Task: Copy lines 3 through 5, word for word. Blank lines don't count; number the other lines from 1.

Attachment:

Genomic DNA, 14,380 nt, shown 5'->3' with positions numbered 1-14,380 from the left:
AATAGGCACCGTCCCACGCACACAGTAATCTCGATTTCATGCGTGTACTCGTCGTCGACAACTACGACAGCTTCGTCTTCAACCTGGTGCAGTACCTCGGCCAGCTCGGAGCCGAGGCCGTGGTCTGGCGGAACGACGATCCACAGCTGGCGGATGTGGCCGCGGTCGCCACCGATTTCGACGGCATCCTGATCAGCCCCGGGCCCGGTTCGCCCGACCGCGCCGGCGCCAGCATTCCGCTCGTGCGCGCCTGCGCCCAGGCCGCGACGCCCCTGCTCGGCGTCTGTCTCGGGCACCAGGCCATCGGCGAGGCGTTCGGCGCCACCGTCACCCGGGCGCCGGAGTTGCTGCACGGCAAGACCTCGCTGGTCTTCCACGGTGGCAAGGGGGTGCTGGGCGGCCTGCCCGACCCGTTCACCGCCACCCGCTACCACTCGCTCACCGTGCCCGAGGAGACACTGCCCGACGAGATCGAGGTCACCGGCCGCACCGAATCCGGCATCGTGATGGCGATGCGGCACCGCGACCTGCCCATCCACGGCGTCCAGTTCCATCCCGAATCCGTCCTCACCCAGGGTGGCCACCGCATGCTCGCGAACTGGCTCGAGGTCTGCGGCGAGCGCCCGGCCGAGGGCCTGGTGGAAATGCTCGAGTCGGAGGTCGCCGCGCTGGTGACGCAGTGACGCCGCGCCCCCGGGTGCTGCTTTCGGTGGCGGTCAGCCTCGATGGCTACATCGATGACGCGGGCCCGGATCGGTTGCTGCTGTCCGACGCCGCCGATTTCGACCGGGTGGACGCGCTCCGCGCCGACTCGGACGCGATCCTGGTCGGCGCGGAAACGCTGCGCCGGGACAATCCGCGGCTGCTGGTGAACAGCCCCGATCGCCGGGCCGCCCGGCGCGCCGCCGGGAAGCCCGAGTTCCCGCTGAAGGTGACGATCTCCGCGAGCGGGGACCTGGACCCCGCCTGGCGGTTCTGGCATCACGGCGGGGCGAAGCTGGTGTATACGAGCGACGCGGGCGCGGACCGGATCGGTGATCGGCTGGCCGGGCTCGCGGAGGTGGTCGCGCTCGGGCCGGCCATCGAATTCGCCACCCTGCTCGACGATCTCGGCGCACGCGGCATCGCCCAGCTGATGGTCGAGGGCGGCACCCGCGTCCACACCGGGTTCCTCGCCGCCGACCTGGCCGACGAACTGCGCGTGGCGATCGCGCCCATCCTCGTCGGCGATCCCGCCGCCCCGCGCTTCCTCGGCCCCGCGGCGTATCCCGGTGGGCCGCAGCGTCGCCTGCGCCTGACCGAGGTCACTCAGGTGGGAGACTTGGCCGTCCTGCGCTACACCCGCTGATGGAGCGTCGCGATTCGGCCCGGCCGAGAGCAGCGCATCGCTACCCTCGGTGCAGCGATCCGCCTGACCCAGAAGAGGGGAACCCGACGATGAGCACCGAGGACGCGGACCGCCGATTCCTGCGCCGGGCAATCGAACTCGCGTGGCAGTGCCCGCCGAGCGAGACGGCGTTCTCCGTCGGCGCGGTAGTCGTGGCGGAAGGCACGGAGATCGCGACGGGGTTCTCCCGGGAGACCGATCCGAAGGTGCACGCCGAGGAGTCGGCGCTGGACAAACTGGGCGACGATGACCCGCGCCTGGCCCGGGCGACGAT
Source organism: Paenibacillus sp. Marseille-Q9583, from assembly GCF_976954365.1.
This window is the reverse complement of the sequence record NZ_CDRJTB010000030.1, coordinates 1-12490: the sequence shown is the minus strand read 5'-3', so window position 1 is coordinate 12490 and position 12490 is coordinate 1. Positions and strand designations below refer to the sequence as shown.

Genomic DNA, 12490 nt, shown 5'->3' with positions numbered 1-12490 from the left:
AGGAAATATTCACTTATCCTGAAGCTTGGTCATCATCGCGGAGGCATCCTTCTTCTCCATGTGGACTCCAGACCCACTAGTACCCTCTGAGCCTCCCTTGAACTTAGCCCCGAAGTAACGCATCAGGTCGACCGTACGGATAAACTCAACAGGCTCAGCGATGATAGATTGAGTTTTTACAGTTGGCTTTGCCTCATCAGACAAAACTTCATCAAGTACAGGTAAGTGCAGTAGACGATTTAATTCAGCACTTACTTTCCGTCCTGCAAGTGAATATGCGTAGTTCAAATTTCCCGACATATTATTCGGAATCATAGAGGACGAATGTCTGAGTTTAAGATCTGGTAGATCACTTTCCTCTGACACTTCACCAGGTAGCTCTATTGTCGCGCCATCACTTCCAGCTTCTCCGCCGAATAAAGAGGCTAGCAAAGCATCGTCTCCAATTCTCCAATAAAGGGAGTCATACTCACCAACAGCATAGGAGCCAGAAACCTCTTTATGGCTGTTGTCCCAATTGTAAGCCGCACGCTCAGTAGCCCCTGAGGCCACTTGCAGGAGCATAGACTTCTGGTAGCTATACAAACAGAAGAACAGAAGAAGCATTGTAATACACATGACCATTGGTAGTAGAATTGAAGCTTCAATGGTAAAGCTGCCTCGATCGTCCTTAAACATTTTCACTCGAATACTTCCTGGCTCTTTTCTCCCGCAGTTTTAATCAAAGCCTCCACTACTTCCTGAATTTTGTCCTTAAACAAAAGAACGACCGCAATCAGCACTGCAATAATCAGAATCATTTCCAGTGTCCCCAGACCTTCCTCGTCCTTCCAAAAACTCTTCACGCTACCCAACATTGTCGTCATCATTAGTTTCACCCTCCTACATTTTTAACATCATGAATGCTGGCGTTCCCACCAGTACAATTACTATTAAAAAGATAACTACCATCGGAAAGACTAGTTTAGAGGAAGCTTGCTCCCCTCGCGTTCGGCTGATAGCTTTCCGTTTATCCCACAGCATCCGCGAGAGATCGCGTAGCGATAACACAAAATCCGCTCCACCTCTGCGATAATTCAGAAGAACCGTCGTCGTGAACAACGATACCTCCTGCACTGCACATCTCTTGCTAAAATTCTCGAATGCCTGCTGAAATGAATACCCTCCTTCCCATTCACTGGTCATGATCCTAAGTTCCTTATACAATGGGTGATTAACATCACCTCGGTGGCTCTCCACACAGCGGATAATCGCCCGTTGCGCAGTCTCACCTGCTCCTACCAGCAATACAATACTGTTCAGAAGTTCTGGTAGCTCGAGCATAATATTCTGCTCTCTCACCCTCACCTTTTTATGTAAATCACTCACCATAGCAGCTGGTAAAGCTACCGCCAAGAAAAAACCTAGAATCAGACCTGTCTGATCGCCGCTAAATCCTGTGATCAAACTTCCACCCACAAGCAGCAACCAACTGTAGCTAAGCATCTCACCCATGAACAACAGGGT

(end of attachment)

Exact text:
Source organism: Paenibacillus sp. Marseille-Q9583, from assembly GCF_976954365.1.
This window is the reverse complement of the sequence record NZ_CDRJTB010000030.1, coordinates 1-12490: the sequence shown is the minus strand read 5'-3', so window position 1 is coordinate 12490 and position 12490 is coordinate 1. Positions and strand designations below refer to the sequence as shown.

Genomic DNA, 12490 nt, shown 5'->3' with positions numbered 1-12490 from the left: